In 2014, she was honored with the Women In Aerospace Achievement Award for her technical contributions to the Webb Telescope optical verification and test approach. In 2017, Barto and her team were honored with the Aviation Week Program Excellence Award for work on Webb’s cryogenic electronics system. Barto managed the program at Ball Aerospace through hardware delivery, telescope-level integration and final optical testing at Johnson Space Center. In 2019, after the Ball-built hardware had completed performance testing, she moved on to other endeavors, but remained involved with planning for future large, space-based observatories.

Barto was part of NASA’s recent in-Space Assembled Telescope Study conceptualizing in-space robotic assembly of telescopes up to 20 meters in diameter and is part of the follow-on SMART Think Tank on in-space servicing, manufacturing and assembly.

Cassandra Basgall ’95

A systems engineer at Northrop Grumman, Basgall supported the JWST program as a risk manager, responsible for working across the NG team to document potential risks to meeting cost, schedule or technical requirements, and then developing mitigation plans to reduce the risk level. She says, “While my role wasn’t as glamorous as designing, building or testing the actual space vehicle, I am thrilled to have been a small part in the very large program. While everything is going so well, I will be biting my nails until we see it fully operational.”

Roger Carlson ’89

Carlson was the telescope integration and test lead, working for Northrop from 2002 to 2008. He did a lot of early planning of facilities to be used and transport methods. His team worked on assembling the major sections of telescope structure, adding the individual mirrors, installing the integrated science instrument module and testing the entire telescope on the ground, and then handing the completed telescope off for observatory-level integration with the sunshield and spacecraft.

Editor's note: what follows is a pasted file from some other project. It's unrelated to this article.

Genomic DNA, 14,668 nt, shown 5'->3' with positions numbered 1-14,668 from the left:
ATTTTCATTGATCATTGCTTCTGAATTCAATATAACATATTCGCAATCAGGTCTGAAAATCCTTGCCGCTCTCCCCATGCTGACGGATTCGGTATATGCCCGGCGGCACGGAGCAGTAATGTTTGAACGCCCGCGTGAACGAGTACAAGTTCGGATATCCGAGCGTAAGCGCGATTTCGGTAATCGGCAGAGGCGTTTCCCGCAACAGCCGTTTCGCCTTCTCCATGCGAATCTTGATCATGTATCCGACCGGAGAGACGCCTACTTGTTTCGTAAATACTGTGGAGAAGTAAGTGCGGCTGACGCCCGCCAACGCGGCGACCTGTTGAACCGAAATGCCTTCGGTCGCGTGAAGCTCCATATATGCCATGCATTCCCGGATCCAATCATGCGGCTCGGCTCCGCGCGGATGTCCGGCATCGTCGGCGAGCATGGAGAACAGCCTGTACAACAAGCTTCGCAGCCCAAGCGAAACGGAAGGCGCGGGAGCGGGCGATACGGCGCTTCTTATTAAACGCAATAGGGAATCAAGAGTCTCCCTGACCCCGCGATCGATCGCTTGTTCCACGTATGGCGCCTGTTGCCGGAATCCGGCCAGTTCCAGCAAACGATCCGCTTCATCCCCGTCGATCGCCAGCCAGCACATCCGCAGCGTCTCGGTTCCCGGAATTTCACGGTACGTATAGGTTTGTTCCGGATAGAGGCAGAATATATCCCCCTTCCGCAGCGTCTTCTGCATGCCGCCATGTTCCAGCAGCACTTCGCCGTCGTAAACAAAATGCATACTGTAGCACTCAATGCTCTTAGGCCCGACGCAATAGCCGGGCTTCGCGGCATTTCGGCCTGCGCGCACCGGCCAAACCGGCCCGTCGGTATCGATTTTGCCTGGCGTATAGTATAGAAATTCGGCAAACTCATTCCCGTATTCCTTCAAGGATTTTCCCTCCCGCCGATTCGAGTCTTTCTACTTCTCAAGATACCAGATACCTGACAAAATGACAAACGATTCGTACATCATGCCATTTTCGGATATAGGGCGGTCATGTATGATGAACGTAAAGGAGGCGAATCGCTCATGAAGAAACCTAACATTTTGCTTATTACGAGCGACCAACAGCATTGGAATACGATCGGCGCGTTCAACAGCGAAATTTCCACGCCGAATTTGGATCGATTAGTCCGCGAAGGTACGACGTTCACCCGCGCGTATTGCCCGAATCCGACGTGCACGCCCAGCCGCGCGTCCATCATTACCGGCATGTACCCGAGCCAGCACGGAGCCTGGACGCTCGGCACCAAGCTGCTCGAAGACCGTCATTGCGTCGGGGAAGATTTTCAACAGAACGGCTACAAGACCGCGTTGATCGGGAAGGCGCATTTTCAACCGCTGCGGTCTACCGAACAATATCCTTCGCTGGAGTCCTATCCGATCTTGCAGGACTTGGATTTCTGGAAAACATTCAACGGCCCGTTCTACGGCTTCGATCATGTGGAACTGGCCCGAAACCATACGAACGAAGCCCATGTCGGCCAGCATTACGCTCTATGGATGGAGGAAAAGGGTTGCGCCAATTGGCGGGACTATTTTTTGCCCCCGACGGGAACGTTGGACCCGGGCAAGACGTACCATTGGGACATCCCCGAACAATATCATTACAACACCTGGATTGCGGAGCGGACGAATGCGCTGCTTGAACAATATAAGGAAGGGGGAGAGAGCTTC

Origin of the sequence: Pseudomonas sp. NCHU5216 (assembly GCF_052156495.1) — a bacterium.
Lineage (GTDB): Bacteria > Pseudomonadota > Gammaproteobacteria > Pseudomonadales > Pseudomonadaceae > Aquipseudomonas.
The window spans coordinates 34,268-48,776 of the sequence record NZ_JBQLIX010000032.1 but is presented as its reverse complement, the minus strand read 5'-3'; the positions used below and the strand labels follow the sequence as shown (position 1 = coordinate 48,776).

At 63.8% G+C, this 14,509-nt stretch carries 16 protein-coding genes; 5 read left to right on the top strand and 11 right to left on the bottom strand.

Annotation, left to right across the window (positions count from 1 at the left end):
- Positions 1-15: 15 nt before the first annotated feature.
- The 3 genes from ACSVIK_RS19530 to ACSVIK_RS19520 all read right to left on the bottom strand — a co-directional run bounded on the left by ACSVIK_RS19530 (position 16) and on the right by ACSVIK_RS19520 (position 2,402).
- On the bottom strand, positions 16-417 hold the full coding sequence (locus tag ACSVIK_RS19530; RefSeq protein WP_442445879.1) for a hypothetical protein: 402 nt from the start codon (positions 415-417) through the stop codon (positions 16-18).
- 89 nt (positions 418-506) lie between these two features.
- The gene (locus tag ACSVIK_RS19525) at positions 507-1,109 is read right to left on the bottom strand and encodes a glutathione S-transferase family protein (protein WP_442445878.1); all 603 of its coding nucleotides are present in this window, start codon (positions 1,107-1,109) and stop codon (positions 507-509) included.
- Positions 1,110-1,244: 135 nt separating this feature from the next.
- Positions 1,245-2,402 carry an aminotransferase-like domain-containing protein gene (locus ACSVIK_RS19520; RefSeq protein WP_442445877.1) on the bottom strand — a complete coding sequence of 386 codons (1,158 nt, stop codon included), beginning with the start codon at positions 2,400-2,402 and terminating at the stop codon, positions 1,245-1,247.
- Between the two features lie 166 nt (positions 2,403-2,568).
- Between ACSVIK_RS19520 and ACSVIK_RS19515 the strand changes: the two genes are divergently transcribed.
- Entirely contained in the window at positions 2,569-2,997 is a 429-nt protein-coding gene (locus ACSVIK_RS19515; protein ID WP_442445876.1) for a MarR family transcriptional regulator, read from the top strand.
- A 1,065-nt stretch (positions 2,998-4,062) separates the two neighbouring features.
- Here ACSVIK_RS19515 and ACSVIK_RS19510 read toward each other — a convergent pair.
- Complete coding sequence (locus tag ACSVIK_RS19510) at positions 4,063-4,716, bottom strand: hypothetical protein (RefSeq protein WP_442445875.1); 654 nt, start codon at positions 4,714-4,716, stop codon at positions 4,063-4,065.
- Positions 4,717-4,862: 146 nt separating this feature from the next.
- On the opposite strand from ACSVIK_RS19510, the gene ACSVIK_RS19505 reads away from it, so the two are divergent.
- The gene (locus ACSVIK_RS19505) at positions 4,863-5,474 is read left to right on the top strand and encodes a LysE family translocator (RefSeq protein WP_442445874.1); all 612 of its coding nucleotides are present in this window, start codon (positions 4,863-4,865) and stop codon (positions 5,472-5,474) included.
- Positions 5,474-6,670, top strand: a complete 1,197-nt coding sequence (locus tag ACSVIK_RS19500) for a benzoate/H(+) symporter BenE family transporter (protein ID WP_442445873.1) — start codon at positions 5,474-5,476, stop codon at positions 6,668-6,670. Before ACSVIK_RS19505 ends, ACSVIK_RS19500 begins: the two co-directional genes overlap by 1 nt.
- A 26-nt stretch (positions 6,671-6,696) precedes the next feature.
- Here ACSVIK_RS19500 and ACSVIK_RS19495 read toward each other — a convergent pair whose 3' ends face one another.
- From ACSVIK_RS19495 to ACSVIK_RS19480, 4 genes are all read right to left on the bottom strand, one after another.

He says, “The early days of the program involved a lot of exciting engineering trades and major program decisions. Among the first was deciding between 36 smaller mirrors or 18 larger mirrors, and glass or beryllium mirrors. Manufacturing, polishing and coating glass was very proven, but making glass stable at low temperatures was not; beryllium won. The work to polish beryllium was estimated to be more straightforward engineering than making glass stable at very low temperatures, though beryllium optics at low temperatures were hardly common. Subscale tests were performed, the chamber at Marshall Space Flight Center that had been built for Chandra testing was upgraded with helium cooling shrouds for JWST testing.”

Other decisions to be made were, how to cool the mid-infrared instrument (MIRI), which Carlson considers the most exciting part of JWST. “The primary instrument, the NIRCam, is built to image the first light of the universe, as is the telescope itself, but the MIRI will be looking in wavelengths that are practically unstudied. JWST will be able to focus itself on orbit, but thermal or structural instability could lead it to have to focus too often, putting heat into the telescope from mechanisms, driving further instability and eliminating the possibility of achieving the mission.

“JWST has certainly been expensive, but it leaves in its wake world class facilities that have been upgraded for use by other programs and commercial space, as well as many other spinoffs. Navigating the program through those challenges and replans was a master class in program management,” Carlson says.

Stan Love ’87

During 1997–1998, Love worked as a staff engineer at the Jet Propulsion Laboratory in Pasadena, California, just down the road from HMC. One of his assignments was to develop and improve optical ray-tracing models for instruments on future spacecraft, including the Webb telescope. “Twenty-five years later, it’s actually flying! Although my role in it was very preliminary and very small, I’m proud to have helped with this amazing project,” he says.